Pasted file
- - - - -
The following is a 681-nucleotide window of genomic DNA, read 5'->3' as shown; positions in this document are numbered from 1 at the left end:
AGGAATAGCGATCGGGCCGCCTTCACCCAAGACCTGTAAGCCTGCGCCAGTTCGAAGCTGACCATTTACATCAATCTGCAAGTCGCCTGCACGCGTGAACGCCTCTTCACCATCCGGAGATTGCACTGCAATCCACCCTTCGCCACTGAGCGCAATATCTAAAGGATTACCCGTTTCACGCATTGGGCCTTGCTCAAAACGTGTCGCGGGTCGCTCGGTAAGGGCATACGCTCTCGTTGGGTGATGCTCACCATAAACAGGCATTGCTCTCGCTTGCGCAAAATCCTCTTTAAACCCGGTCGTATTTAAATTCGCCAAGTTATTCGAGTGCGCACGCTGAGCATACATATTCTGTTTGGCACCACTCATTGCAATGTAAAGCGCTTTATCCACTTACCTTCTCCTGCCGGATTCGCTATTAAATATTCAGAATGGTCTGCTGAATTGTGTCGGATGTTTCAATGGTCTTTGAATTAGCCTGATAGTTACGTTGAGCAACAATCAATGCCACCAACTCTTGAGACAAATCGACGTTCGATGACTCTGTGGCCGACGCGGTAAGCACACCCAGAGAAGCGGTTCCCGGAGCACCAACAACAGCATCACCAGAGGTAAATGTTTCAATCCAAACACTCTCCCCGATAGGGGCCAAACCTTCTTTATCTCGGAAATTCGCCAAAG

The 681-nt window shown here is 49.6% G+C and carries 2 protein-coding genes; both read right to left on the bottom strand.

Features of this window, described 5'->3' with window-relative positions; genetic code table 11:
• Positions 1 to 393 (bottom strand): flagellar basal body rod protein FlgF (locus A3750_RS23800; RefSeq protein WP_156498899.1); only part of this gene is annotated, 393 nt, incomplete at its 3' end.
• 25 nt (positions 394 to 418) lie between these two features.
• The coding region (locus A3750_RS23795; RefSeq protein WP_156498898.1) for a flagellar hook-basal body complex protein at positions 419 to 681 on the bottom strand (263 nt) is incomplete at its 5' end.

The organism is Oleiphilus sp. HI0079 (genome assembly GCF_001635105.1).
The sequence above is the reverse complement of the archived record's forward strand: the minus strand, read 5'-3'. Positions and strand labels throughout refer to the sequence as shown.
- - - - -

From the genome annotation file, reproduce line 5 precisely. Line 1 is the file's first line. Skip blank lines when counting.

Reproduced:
• Positions 1 to 393 (bottom strand): flagellar basal body rod protein FlgF (locus A3750_RS23800; RefSeq protein WP_156498899.1); only part of this gene is annotated, 393 nt, incomplete at its 3' end.